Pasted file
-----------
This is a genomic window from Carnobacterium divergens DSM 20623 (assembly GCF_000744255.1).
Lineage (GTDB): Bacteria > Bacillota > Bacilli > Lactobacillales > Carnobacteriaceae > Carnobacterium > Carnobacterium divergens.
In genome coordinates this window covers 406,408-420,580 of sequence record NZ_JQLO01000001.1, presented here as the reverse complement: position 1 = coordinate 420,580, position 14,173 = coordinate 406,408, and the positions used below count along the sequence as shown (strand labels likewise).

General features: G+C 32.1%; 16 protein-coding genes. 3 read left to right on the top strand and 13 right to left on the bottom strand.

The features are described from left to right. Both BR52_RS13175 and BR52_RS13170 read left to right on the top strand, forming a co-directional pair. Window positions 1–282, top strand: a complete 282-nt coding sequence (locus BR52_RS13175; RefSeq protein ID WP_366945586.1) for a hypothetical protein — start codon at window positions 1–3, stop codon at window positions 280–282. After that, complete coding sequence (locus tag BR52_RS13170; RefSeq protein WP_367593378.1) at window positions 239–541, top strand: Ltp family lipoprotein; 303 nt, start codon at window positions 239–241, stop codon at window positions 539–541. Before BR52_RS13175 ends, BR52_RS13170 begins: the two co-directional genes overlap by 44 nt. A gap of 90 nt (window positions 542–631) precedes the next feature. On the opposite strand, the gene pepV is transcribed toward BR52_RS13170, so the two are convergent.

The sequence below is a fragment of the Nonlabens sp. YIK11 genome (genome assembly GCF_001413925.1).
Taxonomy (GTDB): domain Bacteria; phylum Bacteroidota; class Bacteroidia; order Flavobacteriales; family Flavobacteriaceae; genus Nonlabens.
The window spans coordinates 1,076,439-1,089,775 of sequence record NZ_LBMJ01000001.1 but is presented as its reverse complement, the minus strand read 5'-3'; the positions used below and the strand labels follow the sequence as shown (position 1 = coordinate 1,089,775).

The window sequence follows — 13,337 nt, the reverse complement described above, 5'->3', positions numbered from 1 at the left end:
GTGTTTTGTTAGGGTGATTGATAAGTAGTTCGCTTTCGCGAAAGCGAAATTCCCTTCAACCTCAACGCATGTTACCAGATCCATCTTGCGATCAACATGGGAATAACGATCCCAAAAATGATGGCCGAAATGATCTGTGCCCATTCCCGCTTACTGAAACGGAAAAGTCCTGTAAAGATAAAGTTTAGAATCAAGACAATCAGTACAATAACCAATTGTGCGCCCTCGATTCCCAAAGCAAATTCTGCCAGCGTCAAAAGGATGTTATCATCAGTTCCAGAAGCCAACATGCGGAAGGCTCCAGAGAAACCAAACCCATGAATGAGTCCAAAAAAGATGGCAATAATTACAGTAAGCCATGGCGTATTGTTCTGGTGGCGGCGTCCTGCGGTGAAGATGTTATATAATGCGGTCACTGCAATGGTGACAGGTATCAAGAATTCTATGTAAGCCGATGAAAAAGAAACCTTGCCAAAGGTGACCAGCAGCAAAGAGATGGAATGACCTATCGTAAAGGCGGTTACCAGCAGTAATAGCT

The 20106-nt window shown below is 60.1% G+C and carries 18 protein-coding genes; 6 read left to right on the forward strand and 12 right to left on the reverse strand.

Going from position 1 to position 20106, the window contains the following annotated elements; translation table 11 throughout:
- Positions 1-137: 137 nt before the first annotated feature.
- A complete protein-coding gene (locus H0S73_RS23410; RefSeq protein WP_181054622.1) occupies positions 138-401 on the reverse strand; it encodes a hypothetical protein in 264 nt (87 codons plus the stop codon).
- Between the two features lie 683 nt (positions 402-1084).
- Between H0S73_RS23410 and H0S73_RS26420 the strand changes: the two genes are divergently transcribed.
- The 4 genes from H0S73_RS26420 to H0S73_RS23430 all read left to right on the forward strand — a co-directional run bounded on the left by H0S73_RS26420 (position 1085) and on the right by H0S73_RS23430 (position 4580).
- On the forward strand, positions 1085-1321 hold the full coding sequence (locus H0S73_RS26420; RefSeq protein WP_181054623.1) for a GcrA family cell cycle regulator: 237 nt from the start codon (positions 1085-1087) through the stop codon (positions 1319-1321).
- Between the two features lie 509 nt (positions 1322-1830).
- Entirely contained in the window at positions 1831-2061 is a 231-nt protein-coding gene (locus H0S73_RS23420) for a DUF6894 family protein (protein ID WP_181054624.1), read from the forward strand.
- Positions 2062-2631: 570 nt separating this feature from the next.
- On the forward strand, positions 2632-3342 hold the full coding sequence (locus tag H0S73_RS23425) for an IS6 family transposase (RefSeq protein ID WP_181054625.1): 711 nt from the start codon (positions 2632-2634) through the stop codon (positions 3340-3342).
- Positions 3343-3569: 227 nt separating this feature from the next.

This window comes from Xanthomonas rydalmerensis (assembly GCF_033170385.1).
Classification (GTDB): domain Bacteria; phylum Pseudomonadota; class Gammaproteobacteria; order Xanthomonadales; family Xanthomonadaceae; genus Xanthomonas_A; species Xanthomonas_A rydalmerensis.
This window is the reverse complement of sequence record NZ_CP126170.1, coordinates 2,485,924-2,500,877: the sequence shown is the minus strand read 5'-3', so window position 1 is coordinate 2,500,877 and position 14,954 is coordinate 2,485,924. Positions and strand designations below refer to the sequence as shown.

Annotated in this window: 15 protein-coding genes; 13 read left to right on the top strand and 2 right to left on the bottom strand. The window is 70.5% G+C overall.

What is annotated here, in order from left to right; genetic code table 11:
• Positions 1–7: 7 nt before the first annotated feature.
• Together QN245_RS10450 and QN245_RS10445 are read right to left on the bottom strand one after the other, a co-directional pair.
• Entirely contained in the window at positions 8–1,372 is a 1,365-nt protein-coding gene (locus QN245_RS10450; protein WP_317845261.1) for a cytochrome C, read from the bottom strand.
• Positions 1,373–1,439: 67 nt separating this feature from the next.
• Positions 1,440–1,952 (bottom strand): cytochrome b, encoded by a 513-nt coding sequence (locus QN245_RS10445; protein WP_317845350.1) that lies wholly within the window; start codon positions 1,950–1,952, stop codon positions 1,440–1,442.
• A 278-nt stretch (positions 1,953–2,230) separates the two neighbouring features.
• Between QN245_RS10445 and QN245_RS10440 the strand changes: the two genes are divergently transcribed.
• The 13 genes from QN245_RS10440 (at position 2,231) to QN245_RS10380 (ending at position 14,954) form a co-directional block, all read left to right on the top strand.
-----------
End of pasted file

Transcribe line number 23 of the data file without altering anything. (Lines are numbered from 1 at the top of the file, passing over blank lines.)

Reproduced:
- Positions 3343-3569: 227 nt separating this feature from the next.